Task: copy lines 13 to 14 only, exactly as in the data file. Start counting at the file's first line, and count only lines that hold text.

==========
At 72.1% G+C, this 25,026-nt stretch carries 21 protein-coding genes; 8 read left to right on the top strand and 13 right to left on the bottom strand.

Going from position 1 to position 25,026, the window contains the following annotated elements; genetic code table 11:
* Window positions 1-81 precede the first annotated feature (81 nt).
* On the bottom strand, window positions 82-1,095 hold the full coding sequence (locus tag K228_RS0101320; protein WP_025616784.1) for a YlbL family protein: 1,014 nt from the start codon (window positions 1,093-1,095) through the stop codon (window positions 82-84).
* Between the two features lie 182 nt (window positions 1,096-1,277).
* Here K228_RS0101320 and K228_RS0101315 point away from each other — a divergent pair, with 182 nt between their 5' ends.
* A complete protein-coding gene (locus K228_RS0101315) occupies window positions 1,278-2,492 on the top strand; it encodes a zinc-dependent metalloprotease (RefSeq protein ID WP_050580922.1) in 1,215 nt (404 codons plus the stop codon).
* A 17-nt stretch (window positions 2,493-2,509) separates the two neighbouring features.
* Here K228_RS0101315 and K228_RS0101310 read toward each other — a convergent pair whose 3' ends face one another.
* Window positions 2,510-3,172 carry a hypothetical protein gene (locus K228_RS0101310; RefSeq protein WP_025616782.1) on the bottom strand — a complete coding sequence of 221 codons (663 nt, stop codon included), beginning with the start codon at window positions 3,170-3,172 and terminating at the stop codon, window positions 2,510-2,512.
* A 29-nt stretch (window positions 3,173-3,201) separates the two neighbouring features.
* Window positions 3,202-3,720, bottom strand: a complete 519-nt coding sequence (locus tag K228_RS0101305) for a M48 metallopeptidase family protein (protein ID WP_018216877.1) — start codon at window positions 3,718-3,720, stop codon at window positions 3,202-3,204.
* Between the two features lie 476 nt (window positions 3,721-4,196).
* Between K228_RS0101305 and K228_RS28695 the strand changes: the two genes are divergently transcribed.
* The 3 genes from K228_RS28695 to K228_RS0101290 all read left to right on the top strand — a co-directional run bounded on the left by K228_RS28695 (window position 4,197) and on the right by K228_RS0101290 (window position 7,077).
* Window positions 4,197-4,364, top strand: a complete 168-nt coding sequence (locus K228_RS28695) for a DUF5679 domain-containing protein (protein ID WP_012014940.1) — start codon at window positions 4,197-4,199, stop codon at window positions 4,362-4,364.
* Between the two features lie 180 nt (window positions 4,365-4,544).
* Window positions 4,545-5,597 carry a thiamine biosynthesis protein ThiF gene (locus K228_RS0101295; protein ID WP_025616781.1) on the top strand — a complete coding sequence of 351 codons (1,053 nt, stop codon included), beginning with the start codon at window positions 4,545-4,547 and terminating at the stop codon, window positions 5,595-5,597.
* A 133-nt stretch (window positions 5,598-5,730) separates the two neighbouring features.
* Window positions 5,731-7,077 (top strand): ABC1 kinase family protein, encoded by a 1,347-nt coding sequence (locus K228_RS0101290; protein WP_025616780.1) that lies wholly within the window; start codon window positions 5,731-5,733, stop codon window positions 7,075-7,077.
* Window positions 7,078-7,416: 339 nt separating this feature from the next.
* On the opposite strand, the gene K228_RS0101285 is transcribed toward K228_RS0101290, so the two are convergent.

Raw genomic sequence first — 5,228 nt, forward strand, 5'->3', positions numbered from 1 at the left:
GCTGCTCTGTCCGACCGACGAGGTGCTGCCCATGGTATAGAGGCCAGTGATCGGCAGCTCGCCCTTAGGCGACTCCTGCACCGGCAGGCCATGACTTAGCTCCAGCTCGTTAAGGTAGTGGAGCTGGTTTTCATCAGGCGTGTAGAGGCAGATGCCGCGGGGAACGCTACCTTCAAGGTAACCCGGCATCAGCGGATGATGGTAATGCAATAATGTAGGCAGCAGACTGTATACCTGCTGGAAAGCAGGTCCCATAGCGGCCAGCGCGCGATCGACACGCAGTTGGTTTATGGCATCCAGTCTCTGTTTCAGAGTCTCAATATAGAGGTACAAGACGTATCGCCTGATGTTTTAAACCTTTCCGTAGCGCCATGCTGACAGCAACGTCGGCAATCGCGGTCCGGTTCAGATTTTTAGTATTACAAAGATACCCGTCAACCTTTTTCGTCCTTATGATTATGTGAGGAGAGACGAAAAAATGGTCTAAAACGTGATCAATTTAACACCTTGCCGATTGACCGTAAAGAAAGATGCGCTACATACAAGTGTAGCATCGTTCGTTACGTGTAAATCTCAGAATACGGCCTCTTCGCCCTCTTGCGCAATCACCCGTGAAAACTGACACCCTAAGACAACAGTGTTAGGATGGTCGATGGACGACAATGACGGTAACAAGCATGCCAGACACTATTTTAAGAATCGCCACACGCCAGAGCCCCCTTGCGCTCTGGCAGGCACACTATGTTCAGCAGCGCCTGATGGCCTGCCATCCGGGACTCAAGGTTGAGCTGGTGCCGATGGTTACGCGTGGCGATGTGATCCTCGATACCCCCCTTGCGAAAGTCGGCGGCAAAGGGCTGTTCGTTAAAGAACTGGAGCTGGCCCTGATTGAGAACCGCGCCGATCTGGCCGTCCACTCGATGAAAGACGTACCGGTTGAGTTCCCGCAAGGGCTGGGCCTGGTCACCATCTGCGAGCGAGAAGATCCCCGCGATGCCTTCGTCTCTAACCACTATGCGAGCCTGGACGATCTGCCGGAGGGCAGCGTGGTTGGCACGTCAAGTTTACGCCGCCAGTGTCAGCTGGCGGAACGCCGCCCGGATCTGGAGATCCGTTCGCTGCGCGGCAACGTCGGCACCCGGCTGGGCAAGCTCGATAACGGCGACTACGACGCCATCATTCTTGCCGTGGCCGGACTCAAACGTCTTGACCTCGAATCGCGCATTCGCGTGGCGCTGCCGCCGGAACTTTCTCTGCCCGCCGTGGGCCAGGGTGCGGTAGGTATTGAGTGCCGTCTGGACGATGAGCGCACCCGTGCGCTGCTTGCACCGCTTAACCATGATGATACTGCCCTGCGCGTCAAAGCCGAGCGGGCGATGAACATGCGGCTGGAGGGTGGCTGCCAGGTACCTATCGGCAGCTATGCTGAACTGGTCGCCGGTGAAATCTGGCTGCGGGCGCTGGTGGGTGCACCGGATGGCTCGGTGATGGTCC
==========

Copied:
* Between the two features lie 476 nt (window positions 3,721-4,196).
* Between K228_RS0101305 and K228_RS28695 the strand changes: the two genes are divergently transcribed.